A Canadian Heraldry Double-Dip

At 4pm today (or 11am for them) I attended yet another virtual lecture put on by the Toronto Branch of the Royal Heraldry Society of Canada. The speaker was Bernard Juby and the topic was heraldic bookplates – meaning a decorative label pasted into the early pages of a book, illustrating the arms of the copy’s owner. Juby told us, and showed many examples, of heraldic artists in Canada and around the world who had been commissioned to make such pieces. He said that the convention began in late fifteenth-century Germany, and that until relatively recently books of all kinds were primarily owned by the elite social classes, most of whom would be armigers.

His presentation focused on breadth rather than depth, moving at considerable speed through the portfolios of over a hundred artists. The rushing by of so many luxuriously detailed and coloured artworks was quite dazzling. It was indicated that a recording of the presentation will shortly be available on the society’s YouTube channel, so I need not attempt to describe them all again.

Towards the end of this presentation, Jason Burgoin casually mentioned that later in the same day the British Columbia & Yukon branch of the society would be holding its annual general meeting. This began at 1pm BC time, which was 4pm in Toronto or 9pm in Yorkshire.*

The meeting was chaired by Steve Cowan. He welcomed the presence of Angélique Bernard, one of the branch’s patrons, and then announced that this would probably be the last Zoom meeting for a little while. He moved swiftly and efficiently through the agenda, including a handful of financial statements and appointments of various society officers (He noted that everybody else turned their cameras off at that point. “Very wise”.). The main concern was the content of The Blazon, the branch’s newsletter, and anticipation of upcoming commemorations (Commonwealth Day, Platinum Jubilee and the branch’s own fortieth anniversary). I was pleased to be able to witness this, as practice for the NERA’s AGM in May.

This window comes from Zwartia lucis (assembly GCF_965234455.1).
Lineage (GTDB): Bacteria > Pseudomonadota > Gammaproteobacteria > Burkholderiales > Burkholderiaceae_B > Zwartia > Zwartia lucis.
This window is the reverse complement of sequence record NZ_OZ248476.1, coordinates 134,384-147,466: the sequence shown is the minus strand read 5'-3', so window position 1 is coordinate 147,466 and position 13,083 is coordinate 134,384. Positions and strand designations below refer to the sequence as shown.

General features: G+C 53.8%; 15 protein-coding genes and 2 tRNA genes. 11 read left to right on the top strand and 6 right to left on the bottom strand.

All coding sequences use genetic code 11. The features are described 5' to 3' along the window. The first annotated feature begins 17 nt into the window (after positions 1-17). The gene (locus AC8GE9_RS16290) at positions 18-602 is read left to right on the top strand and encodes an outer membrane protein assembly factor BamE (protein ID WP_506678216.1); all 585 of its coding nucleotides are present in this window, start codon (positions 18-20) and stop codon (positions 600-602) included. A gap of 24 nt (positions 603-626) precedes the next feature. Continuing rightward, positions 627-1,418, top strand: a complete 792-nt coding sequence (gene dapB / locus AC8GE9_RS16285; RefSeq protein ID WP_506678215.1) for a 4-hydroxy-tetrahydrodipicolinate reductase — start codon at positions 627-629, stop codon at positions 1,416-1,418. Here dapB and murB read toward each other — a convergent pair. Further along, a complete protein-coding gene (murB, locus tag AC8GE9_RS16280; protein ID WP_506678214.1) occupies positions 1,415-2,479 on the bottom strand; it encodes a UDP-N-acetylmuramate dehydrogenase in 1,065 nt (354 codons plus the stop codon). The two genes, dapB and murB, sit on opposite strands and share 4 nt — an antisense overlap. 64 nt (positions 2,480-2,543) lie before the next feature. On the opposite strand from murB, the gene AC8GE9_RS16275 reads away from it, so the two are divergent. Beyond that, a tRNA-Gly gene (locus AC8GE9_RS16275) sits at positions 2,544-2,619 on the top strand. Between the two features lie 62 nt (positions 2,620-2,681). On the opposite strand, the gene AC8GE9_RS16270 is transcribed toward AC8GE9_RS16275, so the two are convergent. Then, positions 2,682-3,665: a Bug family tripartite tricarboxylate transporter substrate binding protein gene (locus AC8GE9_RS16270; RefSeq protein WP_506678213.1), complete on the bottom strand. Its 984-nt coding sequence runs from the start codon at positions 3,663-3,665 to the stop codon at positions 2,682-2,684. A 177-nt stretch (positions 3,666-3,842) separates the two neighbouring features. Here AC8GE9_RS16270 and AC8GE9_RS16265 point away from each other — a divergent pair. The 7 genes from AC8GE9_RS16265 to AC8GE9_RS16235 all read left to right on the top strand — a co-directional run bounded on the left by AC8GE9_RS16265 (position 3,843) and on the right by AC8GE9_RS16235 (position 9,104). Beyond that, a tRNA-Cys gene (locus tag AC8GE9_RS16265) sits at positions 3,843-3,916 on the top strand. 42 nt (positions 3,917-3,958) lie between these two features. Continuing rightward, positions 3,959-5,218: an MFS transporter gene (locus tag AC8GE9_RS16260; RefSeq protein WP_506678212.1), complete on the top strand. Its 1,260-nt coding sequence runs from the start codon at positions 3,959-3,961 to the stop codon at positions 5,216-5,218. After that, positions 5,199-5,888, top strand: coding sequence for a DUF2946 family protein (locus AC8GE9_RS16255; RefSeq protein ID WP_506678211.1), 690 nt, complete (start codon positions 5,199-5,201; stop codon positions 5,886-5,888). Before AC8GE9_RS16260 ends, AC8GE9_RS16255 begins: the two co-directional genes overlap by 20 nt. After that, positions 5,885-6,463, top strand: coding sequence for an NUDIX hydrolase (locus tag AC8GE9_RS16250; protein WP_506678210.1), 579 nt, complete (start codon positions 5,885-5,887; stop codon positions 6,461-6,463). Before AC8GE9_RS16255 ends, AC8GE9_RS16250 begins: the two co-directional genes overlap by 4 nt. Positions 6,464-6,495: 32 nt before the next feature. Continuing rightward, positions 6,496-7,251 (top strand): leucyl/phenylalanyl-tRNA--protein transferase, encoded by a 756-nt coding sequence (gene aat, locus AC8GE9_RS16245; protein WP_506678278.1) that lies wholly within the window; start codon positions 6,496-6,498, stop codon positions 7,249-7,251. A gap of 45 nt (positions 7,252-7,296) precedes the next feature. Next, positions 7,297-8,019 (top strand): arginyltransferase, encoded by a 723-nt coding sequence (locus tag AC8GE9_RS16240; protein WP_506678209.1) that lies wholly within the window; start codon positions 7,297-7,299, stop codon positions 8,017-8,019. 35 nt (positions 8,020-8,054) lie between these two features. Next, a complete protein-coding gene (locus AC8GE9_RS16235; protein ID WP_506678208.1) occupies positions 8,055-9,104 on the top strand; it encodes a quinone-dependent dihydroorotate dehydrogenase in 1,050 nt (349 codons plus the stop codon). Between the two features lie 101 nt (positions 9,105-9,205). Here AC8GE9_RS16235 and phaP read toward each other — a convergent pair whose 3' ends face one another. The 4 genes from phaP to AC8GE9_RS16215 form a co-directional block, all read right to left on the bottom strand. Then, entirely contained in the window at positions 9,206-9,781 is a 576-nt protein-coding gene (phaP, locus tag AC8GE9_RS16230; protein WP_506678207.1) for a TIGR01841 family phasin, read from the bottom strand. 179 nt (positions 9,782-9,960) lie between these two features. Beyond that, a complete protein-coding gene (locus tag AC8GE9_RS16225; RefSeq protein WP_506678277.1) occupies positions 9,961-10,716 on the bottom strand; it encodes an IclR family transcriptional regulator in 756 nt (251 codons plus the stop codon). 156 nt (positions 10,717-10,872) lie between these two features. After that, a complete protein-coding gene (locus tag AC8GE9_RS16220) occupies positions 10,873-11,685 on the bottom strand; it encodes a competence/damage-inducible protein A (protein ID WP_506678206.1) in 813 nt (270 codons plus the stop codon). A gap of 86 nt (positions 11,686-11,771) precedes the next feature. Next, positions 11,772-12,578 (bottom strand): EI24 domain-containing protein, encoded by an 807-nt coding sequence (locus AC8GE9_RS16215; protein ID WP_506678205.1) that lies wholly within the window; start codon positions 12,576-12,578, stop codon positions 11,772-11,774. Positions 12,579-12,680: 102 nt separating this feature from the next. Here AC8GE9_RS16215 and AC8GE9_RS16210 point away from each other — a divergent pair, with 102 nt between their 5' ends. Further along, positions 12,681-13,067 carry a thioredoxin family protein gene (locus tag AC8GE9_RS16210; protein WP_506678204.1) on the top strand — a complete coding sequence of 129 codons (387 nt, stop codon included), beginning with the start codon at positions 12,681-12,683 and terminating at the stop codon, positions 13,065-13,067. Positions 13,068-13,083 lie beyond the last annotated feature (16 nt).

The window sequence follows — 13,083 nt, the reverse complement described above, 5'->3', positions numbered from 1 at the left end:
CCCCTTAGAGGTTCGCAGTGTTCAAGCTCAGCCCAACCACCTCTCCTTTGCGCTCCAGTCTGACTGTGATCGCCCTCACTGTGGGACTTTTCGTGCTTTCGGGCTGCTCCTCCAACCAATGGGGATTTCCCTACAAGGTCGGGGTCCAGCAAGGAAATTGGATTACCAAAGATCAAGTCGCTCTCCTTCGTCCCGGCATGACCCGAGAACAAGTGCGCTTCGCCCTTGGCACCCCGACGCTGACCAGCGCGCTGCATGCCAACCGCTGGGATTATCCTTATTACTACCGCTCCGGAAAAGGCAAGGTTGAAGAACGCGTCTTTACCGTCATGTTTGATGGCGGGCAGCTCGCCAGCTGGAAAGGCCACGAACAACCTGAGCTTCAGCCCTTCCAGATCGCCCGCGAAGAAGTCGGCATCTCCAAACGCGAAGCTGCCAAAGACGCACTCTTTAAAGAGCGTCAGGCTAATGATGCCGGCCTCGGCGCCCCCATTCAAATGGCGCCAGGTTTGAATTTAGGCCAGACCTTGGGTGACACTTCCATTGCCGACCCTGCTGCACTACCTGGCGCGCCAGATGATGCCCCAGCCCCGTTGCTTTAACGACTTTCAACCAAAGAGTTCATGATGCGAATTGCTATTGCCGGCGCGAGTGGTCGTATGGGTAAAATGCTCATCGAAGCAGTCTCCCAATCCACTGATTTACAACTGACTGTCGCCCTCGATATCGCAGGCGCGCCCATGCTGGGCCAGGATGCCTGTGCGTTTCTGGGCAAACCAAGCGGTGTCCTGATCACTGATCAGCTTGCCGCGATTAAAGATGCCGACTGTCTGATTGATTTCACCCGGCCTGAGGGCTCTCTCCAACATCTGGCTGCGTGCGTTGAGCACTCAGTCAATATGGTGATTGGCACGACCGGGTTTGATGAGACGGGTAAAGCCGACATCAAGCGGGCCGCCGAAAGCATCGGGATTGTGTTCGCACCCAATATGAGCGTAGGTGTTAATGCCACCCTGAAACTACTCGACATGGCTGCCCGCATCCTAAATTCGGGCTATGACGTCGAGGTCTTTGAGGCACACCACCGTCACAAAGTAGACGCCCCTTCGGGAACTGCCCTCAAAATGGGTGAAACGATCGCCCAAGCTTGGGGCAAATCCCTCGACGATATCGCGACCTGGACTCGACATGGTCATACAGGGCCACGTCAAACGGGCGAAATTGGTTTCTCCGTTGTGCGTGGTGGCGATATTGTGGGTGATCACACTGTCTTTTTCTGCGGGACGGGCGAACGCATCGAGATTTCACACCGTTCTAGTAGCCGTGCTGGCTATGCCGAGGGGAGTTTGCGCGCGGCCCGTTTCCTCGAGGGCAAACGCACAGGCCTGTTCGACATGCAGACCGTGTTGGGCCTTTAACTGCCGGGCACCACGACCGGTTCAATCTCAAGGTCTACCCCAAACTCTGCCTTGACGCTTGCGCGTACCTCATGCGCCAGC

After an ten-minute adjournment, another presentation followed. This was by Charles Maier, former Athabaska Herald, and concerned the armorial history of Sir Winston Churchill. Maier said that while we often talk of him as one of the great men of history, his heraldry is great in itself. Winston was born a nephew of the Duke of Marlborough. He was proud of his lineage but also wanted to secure his own accomplishments. It is a lingering curiosity that he consistently refused to differentiate his own arms from those of his uncle.

The first Sir Winston Churchill was a cavalier soldier who was stripped of his lands and wealth under the republic. It was most likely during this time that the motto “Faithful Though Disinherited” was adopted. His branch of the family had borne arms Sable a lion rampant Argent over all a bend Gules, but in Charles II’s reign the bend was removed and replaced with a canton Argent thereon a cross Gules, presumably as an augmentation in reward for his services. The crest, a lion holding a red flag, also seems to date from this time. John Churchill, 1st Duke of Marlborough, was also made a Prince of the Holy Roman Empire in 1704 and Prince of Mindelheim in 1705. This allowed him to use the Imperial Eagle as a supporter behind the shield in addition to the wyverns on either side. A further augmentation (an inescutcheon Argent a cross Gules, surmounted by another inescutcheon Azure three fleur-de-lys Or) was granted in time for his funeral in 1722, and carried on flags in his procession. A special act of Parliament allowed Churchill’s English peerages to pass to his daughters, and through them into the Spencer family. The Spencer dukes gave their own quarterings priority over his until 1817 when they swapped them around and changed their name to Spencer-Churchill. They used a griffin and a wyvern as supporters. The modern day dukes continue to use the heraldic accoutrements of their principality, despite titles of the Holy Roman Empire never being allowed to pass through the female line, and also in spite of all German monarchies having been abolished in 1918. I found it a little strange that the Churchills continue to cling to a token given by the Germans for defeating the French, given that their name is now associated with saving the French from the Germans.